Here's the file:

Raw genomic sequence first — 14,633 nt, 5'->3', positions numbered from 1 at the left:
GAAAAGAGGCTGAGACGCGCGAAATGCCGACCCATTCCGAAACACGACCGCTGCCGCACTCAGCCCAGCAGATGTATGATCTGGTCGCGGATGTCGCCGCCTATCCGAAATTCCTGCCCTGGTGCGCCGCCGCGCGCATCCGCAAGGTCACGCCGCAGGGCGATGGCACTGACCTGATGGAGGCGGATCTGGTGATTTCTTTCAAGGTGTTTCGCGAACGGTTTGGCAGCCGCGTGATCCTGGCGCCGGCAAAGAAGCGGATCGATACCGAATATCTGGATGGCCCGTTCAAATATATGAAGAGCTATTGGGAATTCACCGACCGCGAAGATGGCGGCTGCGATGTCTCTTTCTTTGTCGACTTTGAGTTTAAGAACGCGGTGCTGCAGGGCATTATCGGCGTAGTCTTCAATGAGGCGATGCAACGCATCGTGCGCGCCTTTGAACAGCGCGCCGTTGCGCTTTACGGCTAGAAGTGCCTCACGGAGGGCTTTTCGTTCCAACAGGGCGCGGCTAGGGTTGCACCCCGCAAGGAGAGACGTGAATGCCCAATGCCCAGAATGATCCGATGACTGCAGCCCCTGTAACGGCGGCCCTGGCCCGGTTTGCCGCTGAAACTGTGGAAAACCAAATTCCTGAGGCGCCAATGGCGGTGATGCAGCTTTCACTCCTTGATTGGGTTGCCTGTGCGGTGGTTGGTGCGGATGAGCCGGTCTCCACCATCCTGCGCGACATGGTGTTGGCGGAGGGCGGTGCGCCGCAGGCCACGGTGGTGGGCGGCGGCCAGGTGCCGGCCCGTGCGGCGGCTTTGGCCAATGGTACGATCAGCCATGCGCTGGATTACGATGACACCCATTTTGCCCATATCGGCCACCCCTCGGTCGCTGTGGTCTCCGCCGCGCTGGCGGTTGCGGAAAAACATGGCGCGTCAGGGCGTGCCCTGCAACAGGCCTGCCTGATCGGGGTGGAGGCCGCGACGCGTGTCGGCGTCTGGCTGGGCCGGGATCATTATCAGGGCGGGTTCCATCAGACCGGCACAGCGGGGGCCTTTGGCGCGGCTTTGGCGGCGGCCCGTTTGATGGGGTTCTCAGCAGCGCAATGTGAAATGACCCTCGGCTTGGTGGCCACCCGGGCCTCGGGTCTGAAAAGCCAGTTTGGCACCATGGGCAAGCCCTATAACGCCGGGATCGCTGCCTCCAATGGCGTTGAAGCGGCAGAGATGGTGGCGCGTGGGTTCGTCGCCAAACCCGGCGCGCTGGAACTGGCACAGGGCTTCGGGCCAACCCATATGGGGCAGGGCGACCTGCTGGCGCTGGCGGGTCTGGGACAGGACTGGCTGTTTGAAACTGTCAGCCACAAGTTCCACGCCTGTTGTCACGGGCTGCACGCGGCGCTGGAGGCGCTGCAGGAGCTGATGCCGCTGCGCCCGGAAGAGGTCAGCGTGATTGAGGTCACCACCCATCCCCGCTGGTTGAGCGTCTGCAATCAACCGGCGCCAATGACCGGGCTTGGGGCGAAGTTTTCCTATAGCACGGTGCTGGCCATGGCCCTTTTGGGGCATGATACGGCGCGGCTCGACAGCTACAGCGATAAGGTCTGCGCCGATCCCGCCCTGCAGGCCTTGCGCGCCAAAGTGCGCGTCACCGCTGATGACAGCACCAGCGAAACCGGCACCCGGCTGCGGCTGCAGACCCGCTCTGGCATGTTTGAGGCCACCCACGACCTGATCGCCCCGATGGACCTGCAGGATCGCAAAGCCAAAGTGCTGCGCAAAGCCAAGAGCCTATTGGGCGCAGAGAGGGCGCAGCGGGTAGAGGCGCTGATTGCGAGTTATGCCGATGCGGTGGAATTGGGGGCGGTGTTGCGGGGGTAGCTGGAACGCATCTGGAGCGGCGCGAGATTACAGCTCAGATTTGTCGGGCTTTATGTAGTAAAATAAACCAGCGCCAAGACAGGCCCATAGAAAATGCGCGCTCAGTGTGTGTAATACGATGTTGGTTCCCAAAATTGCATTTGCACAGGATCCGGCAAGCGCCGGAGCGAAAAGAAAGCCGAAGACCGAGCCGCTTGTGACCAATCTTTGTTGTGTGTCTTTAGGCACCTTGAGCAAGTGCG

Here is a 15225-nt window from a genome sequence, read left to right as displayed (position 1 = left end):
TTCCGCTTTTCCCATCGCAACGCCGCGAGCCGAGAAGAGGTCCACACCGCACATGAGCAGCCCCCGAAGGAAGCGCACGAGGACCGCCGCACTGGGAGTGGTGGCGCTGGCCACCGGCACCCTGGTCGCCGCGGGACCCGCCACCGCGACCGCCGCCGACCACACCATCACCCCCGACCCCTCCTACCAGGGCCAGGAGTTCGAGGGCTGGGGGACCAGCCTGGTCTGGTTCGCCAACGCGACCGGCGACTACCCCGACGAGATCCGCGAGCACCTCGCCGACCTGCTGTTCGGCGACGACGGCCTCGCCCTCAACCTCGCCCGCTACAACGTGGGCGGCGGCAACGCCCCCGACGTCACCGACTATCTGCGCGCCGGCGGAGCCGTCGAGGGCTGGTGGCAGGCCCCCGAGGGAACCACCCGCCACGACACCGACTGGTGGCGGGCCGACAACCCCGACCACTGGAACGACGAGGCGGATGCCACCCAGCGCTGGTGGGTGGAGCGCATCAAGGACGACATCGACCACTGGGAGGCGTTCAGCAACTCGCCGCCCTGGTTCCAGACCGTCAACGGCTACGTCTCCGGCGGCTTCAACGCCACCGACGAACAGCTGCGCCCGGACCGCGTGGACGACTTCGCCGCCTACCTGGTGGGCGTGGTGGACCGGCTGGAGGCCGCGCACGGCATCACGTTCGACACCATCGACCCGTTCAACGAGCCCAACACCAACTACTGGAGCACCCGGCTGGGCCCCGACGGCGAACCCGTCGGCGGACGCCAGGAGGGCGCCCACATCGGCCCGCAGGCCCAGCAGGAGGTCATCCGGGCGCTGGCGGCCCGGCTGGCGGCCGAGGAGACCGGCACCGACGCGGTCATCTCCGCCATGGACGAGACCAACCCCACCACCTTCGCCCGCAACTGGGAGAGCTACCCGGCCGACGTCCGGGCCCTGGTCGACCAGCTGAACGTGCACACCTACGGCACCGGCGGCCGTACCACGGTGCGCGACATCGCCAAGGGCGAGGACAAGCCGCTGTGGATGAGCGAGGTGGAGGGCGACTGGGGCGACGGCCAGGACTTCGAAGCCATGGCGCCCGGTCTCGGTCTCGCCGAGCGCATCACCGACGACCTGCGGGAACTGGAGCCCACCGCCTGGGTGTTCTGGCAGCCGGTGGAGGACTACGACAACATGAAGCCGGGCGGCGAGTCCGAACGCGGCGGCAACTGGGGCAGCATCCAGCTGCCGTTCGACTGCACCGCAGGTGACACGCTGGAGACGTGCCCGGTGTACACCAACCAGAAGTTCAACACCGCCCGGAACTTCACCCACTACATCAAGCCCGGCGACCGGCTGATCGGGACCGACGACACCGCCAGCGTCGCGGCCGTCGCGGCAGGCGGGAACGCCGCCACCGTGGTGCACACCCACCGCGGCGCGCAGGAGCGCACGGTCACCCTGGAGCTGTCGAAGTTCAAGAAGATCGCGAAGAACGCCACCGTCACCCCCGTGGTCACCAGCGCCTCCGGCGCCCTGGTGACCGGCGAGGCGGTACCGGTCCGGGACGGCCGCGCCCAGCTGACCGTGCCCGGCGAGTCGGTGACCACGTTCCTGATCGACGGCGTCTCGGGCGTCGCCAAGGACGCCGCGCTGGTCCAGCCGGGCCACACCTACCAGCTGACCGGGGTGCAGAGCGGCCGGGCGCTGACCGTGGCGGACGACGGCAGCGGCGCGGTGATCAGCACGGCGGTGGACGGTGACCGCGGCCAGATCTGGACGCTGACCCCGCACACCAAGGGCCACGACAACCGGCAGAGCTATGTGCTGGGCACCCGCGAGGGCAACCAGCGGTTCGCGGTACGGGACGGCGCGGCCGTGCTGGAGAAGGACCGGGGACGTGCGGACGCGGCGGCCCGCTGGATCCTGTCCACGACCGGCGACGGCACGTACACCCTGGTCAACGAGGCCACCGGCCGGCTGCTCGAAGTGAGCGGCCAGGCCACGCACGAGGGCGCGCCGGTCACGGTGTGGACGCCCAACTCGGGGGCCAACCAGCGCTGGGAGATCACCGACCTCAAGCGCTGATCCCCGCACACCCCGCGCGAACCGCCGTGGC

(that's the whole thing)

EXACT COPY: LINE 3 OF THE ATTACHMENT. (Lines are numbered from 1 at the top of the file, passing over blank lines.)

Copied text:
Here is a 15225-nt window from a genome sequence, read left to right as displayed (position 1 = left end):